The Ultimate Zoom Security Guide for Meeting Hosts – Pt 1
In the last four months, the Zoom userbase has exploded from 10 million to 200 million users. With some of the biggest companies and government organizations in the world using zoom, and countless smaller businesses, the temptation for hackers has been just too much. This once-consumer-focused platform has been the target of some serious hacking.
Zoom-bombing, once a relatively small problem on the platform, has become the go-to way for hackers to get their jollies and collect phishing material. You may have already been a victim of zoom-bombing or have seen reports or know someone who has been in a bombed meeting. These attacks are not just intrusive and disruptive; they’re also a risk to company information and information privacy.
So today, we’re here to give you the answers. We’ll lay out what zoom-bombing really is, how it’s done, and how meeting hosts can protect their meetings and attendees from these despicable crisis-opportunist attacks.
What is Zoom-Bombing?
Zoom-bombing is when a hacker accesses your meeting without permission, then bombards the meeting with hateful or offensive video. They may scream, play loud music, post pornographic videos, and attack people in the meeting. If the meetings’ settings are too open, they will be able to take over the screens of every participant to show their disruptive content designed to upset.
At the same time, hackers gain access to everything available in the meeting. The names or usernames of attendees and the host, the organization name, shared documents, shared data on screens, and any details written into the meeting description. For phising purposes, they can use this information along with screenshots and video-captures of real people to steal identities later on.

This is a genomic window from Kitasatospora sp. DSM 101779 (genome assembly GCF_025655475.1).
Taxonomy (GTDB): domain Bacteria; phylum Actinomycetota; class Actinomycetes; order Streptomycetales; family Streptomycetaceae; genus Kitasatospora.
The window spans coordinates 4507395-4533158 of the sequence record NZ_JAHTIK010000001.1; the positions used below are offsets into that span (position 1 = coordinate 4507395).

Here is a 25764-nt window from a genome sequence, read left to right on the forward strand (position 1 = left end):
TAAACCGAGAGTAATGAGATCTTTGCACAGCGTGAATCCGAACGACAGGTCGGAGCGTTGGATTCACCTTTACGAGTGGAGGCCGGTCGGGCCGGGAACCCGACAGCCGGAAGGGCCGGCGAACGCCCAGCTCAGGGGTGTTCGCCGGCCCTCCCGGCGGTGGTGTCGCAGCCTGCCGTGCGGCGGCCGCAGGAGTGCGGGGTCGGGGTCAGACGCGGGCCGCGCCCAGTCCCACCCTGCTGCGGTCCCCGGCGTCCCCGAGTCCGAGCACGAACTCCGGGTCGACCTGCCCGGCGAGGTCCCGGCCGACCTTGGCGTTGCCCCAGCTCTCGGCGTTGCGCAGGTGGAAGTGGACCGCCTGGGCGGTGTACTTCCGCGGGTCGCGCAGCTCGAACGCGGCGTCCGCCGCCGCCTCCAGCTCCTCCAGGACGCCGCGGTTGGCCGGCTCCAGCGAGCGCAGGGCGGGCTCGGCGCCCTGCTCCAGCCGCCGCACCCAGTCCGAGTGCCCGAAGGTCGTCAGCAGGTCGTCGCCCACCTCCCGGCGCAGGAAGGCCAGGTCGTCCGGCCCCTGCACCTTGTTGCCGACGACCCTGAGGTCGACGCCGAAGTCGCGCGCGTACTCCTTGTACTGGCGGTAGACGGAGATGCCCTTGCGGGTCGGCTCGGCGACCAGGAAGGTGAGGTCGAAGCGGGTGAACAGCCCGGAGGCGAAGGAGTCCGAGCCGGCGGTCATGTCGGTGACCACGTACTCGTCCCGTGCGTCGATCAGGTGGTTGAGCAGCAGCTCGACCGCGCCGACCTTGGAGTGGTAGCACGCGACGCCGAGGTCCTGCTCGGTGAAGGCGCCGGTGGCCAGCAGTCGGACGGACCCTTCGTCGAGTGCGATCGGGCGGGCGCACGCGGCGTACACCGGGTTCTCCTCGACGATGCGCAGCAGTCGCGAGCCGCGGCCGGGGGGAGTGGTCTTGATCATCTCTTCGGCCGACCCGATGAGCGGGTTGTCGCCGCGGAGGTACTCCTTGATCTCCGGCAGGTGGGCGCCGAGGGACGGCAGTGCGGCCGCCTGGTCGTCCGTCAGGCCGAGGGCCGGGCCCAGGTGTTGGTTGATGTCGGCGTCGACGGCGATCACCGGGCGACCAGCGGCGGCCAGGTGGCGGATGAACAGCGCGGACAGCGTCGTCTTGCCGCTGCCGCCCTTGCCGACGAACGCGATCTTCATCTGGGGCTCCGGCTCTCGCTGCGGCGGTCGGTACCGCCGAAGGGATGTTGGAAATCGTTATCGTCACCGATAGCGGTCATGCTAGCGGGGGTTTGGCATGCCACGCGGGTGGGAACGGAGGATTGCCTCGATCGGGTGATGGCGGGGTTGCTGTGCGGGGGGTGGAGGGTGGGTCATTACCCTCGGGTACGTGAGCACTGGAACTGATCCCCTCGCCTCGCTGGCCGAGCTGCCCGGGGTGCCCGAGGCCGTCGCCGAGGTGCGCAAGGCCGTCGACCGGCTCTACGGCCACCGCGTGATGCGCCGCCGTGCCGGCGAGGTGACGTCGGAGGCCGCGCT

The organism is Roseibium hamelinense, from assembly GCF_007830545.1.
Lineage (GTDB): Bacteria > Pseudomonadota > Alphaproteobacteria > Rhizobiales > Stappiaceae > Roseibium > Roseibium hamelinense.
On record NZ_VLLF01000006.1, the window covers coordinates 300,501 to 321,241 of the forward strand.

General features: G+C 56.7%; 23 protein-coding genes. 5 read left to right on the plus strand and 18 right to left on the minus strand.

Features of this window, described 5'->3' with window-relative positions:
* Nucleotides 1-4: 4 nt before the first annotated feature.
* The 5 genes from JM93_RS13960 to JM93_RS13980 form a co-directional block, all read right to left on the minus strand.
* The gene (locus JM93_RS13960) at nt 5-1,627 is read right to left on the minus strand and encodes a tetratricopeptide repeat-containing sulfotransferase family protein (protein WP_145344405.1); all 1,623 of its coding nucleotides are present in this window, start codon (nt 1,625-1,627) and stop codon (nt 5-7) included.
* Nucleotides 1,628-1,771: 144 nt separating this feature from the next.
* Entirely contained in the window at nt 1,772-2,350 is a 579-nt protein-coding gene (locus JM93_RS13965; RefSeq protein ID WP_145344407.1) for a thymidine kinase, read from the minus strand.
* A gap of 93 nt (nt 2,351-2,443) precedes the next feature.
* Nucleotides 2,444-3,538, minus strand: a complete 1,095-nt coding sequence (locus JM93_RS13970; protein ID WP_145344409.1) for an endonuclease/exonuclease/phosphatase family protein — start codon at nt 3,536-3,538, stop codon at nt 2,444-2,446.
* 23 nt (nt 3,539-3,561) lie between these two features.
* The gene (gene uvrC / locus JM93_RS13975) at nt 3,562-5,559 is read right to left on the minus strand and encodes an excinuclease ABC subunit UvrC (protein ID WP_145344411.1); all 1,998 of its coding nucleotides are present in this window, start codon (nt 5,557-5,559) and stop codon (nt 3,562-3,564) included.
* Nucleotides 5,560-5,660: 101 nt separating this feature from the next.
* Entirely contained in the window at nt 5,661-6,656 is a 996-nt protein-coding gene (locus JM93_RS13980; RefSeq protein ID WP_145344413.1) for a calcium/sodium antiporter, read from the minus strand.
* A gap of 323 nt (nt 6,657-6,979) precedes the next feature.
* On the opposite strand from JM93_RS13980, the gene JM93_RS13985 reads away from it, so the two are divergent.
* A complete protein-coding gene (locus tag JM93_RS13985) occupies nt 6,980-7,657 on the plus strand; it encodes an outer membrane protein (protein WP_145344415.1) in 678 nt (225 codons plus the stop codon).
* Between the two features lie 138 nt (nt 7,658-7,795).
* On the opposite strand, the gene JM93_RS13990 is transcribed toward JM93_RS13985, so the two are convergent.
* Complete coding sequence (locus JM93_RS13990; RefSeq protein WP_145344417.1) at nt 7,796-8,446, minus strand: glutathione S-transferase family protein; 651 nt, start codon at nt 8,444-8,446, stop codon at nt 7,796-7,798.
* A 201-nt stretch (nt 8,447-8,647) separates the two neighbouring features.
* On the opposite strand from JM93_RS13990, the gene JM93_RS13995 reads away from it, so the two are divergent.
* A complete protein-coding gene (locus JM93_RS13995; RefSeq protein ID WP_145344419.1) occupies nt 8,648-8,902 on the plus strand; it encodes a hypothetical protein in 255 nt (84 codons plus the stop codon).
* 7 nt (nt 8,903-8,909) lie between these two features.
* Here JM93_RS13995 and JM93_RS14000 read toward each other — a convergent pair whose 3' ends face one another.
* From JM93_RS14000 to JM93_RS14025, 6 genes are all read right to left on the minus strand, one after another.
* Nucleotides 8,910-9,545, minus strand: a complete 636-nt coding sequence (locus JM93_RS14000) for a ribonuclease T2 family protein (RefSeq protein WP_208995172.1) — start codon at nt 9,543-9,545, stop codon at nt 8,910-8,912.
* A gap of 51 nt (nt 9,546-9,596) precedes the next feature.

– Zoom-Bombing is Done with Meeting-IDs for Password-Free Meetings
How is zoom-bombing done? By scanning for meeting IDs that aren’t password protected. One of the reasons zoom-bombing has become such an overwhelming problem is because there is a program called zWarDial. Because Zoom meeting Ides are a 9-11 digit sequence of numbers, zWarDial just tries an infinite number of combinations until it finds one, resulting in about 100 meetings accessed per hour, per instance of the program. Combined with Tor, they can even still circumvent Zoom’s defenses against multi-scanning.
So let’s dive into how to stop these attacks in their tracks:
Assign a Password for All Meetings
The first, best thing you can do to protect your meetings from zoom-bombing is to add a password. zWarDial doesn’t work with meetings that are password-protected, and even a very simple password will stop hackers from automatically dialing up your meeting.
– New Meeting – Don’t Uncheck the Box
When you make a new meeting, Zoom has ensured that the password box is checked by default. Your password is then default-set to a sequence of six random numbers. Keep the check-box, change the password. Zoom has made it easy for new meetings to keep themselves safe in this way.
– Old Meeting – Add a Password